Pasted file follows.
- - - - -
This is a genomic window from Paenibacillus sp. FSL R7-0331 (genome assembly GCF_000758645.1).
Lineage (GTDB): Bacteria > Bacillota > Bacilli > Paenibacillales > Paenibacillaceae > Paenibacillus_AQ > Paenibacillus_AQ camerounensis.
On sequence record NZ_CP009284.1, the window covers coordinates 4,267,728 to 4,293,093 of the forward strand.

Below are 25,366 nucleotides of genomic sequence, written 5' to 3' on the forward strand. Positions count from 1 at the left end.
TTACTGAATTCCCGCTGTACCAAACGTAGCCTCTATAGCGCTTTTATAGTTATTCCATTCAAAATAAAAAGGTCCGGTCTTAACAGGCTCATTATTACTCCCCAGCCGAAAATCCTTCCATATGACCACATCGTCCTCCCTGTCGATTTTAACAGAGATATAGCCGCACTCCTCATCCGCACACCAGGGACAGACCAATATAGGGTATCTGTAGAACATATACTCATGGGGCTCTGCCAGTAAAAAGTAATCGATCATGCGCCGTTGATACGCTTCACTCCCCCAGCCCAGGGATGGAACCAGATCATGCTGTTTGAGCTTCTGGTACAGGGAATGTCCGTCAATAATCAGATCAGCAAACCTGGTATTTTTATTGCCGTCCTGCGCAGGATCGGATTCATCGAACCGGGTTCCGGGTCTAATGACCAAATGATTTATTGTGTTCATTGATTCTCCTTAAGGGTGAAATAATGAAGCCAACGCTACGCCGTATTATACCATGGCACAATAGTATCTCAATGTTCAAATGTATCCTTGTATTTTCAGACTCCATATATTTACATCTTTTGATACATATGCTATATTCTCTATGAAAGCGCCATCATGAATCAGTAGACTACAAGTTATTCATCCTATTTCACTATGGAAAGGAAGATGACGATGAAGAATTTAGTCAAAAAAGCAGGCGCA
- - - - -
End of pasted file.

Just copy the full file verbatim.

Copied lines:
This is a genomic window from Paenibacillus sp. FSL R7-0331 (genome assembly GCF_000758645.1).
Lineage (GTDB): Bacteria > Bacillota > Bacilli > Paenibacillales > Paenibacillaceae > Paenibacillus_AQ > Paenibacillus_AQ camerounensis.
On sequence record NZ_CP009284.1, the window covers coordinates 4,267,728 to 4,293,093 of the forward strand.

Below are 25,366 nucleotides of genomic sequence, written 5' to 3' on the forward strand. Positions count from 1 at the left end.
TTACTGAATTCCCGCTGTACCAAACGTAGCCTCTATAGCGCTTTTATAGTTATTCCATTCAAAATAAAAAGGTCCGGTCTTAACAGGCTCATTATTACTCCCCAGCCGAAAATCCTTCCATATGACCACATCGTCCTCCCTGTCGATTTTAACAGAGATATAGCCGCACTCCTCATCCGCACACCAGGGACAGACCAATATAGGGTATCTGTAGAACATATACTCATGGGGCTCTGCCAGTAAAAAGTAATCGATCATGCGCCGTTGATACGCTTCACTCCCCCAGCCCAGGGATGGAACCAGATCATGCTGTTTGAGCTTCTGGTACAGGGAATGTCCGTCAATAATCAGATCAGCAAACCTGGTATTTTTATTGCCGTCCTGCGCAGGATCGGATTCATCGAACCGGGTTCCGGGTCTAATGACCAAATGATTTATTGTGTTCATTGATTCTCCTTAAGGGTGAAATAATGAAGCCAACGCTACGCCGTATTATACCATGGCACAATAGTATCTCAATGTTCAAATGTATCCTTGTATTTTCAGACTCCATATATTTACATCTTTTGATACATATGCTATATTCTCTATGAAAGCGCCATCATGAATCAGTAGACTACAAGTTATTCATCCTATTTCACTATGGAAAGGAAGATGACGATGAAGAATTTAGTCAAAAAAGCAGGCGCA